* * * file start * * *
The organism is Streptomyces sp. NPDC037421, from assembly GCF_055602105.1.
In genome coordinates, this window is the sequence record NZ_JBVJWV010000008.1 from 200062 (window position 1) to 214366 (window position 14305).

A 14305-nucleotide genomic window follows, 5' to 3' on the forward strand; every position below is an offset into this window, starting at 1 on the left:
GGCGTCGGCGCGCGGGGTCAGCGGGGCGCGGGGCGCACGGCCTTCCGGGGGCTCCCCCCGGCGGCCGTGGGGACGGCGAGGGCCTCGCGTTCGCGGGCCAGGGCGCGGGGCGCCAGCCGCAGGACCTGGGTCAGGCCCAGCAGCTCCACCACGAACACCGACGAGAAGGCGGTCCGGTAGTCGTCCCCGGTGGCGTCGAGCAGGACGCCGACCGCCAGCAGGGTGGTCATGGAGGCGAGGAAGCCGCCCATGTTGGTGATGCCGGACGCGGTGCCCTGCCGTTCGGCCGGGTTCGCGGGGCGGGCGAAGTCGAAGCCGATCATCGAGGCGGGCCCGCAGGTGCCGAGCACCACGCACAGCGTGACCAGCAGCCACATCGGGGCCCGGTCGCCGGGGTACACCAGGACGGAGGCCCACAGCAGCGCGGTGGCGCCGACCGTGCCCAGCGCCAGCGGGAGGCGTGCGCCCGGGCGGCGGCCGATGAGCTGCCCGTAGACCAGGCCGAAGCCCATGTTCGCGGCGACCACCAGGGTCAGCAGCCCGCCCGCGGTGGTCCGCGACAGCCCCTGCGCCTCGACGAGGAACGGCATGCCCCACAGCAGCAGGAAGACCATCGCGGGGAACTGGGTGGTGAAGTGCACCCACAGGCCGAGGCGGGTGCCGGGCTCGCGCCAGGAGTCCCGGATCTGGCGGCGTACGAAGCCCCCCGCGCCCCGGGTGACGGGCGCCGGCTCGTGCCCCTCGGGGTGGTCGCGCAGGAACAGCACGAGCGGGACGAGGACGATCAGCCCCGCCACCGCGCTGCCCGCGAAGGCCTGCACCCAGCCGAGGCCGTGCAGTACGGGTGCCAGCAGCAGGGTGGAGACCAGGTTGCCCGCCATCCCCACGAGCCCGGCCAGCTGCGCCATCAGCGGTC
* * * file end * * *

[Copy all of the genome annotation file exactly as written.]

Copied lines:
The organism is Streptomyces sp. NPDC037421, from assembly GCF_055602105.1.
In genome coordinates, this window is the sequence record NZ_JBVJWV010000008.1 from 200062 (window position 1) to 214366 (window position 14305).

A 14305-nucleotide genomic window follows, 5' to 3' on the forward strand; every position below is an offset into this window, starting at 1 on the left:
GGCGTCGGCGCGCGGGGTCAGCGGGGCGCGGGGCGCACGGCCTTCCGGGGGCTCCCCCCGGCGGCCGTGGGGACGGCGAGGGCCTCGCGTTCGCGGGCCAGGGCGCGGGGCGCCAGCCGCAGGACCTGGGTCAGGCCCAGCAGCTCCACCACGAACACCGACGAGAAGGCGGTCCGGTAGTCGTCCCCGGTGGCGTCGAGCAGGACGCCGACCGCCAGCAGGGTGGTCATGGAGGCGAGGAAGCCGCCCATGTTGGTGATGCCGGACGCGGTGCCCTGCCGTTCGGCCGGGTTCGCGGGGCGGGCGAAGTCGAAGCCGATCATCGAGGCGGGCCCGCAGGTGCCGAGCACCACGCACAGCGTGACCAGCAGCCACATCGGGGCCCGGTCGCCGGGGTACACCAGGACGGAGGCCCACAGCAGCGCGGTGGCGCCGACCGTGCCCAGCGCCAGCGGGAGGCGTGCGCCCGGGCGGCGGCCGATGAGCTGCCCGTAGACCAGGCCGAAGCCCATGTTCGCGGCGACCACCAGGGTCAGCAGCCCGCCCGCGGTGGTCCGCGACAGCCCCTGCGCCTCGACGAGGAACGGCATGCCCCACAGCAGCAGGAAGACCATCGCGGGGAACTGGGTGGTGAAGTGCACCCACAGGCCGAGGCGGGTGCCGGGCTCGCGCCAGGAGTCCCGGATCTGGCGGCGTACGAAGCCCCCCGCGCCCCGGGTGACGGGCGCCGGCTCGTGCCCCTCGGGGTGGTCGCGCAGGAACAGCACGAGCGGGACGAGGACGATCAGCCCCGCCACCGCGCTGCCCGCGAAGGCCTGCACCCAGCCGAGGCCGTGCAGTACGGGTGCCAGCAGCAGGGTGGAGACCAGGTTGCCCGCCATCCCCACGAGCCCGGCCAGCTGCGCCATCAGCGGTC